In Scrumban, we can do iteration planning at regular intervals, synchronized with review and retrospective, but the goal of planning is to fill the slots available – not fill all of the slots, and certainly not determine the number of slots. This greatly reduces the overhead and ceremony of iteration planning. Time spent batch-processing for iteration planning estimation can be replaced with a quality control inspection at the time that work is promoted to the ready queue. If a work item is ill-formed, then it gets bounced and repeat offenders get a root cause analysis.
- Just-in-time (decisions and facts just when they are needed)
- Short lead time
- Kaizen (continuous improvement)
- Minimizing waste (everything that is not adding value to the customer)
- Process improvement by adding some values of Scrum as and when needed
When to consider Scrumban
- Maintenance projects
- Event-driven work
- Help desk/support
- Hardening/packaging phases
- Projects with frequent and unexpected user stories or programming errors
- Sprint teams focused on new product development
- Work preceding sprint development (backlog, R&D)
- Work following sprint development (system testing, packaging, and deployment)
- If Scrum is challenged by workflow issues, resources and processes
- To manage improvement communities during/after Scrum roll-out
- Avoid creating/analyzing too many stories (requirements/defects) – reduce waste
- Assure the necessary level of analysis before starting development
- The backlog should be event-driven with an order point
- Prioritization-on-demand – the ideal work planning process should always provide the team with best thing to work on next, no more and no less
Scrum vs. Scrumban
Kanban is compatible with Scrum, the project management method. Adding WIP and visualization to Scrum, i.e. Scrumban, helps improve Sprint Commitment effectiveness. However, it is also introduces the WIP limit as a mechanism to catalyze incremental changes. The WIP limit obviates the need for commitment to drive change, reduces any dysfunctional reliance on heroic effort, and improves overall systems thinking when considering potential improvements. It looks somewhat like Scrum at the practice level, but at the cultural level it will look like Kanban – soft evolution rather than shock treatment and revolution.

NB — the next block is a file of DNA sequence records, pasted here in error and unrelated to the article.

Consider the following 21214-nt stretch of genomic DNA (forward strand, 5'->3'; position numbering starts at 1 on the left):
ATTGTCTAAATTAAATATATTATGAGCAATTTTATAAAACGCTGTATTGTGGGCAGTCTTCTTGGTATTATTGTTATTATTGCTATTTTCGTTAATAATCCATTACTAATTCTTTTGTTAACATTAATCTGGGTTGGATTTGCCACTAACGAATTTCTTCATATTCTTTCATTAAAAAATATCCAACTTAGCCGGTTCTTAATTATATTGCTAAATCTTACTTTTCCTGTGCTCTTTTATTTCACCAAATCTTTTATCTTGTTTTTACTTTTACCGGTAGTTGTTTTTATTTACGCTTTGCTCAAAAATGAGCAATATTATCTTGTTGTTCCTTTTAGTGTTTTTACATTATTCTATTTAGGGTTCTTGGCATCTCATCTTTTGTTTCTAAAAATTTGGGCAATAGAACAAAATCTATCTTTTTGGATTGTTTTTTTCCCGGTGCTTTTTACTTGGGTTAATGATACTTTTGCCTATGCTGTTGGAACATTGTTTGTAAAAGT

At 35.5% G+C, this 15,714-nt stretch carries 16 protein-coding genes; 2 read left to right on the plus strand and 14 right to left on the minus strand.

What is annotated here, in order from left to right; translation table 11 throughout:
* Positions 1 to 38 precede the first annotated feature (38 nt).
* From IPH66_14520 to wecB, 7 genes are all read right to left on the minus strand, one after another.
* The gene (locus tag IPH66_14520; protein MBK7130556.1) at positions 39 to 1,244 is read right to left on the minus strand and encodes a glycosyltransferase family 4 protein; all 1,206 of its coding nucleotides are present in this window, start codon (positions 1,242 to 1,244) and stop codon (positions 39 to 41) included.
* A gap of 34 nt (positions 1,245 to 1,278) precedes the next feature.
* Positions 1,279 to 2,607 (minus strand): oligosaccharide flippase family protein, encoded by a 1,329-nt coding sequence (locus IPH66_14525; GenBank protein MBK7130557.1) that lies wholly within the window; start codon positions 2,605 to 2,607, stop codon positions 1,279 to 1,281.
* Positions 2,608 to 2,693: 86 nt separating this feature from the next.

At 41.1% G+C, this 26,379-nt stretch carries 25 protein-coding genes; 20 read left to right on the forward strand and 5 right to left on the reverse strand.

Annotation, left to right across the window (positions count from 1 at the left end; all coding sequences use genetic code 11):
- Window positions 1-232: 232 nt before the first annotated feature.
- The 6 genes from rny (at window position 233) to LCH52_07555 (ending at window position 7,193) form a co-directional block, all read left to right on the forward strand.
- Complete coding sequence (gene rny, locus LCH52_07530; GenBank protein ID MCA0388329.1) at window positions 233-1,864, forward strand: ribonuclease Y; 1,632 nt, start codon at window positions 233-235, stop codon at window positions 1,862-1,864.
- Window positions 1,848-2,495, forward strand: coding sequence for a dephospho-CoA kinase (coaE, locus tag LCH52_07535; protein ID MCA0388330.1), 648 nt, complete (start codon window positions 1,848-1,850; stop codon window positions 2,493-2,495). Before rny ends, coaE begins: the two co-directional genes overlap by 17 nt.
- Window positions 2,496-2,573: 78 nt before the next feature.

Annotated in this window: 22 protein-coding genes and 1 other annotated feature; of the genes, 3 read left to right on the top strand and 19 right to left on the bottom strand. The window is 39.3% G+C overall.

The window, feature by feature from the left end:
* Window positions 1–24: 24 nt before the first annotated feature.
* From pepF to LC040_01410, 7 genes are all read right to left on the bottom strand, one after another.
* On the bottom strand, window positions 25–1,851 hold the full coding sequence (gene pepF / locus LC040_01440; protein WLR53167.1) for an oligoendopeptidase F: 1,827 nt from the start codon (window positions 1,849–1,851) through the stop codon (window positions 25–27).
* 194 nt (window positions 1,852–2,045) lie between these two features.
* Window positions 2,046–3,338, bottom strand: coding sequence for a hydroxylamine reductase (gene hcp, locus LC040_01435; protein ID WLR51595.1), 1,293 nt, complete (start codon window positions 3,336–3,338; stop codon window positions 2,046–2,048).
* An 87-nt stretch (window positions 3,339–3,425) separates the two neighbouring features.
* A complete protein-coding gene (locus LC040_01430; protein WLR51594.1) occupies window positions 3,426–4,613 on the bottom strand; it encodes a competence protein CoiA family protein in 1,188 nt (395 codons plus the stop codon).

Scrum vs. Kanban, by Dimitri Ponomareff
Scrumban: Using Kanban to take Scrum outside its comfort zone, from the Israeli Scrum User Group
Combining Scrum with Kanban for support and enhancement teams, from Innovel
Scrum as defined on Wikipedia
So what is ScrumBan?, by Yuval Yeret
Savita Pahuja is an Agile coach, trainer, blogger and speaker. Her areas of expertise are Scrum, Lean, Kanban, and other visual discovery methods. She began her journey in the IT industry as a developer and contributed to her organization's Agile adoption. Then she moved into the Agile world as a consultant and trainer. Since then, she has been working with different clients on Agile transformations and offering Scrum and Kanban training.
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This is an Agile Alliance community blog post. Opinions represented are personal and belong solely to the author. They do not represent opinion or policy of Agile Alliance.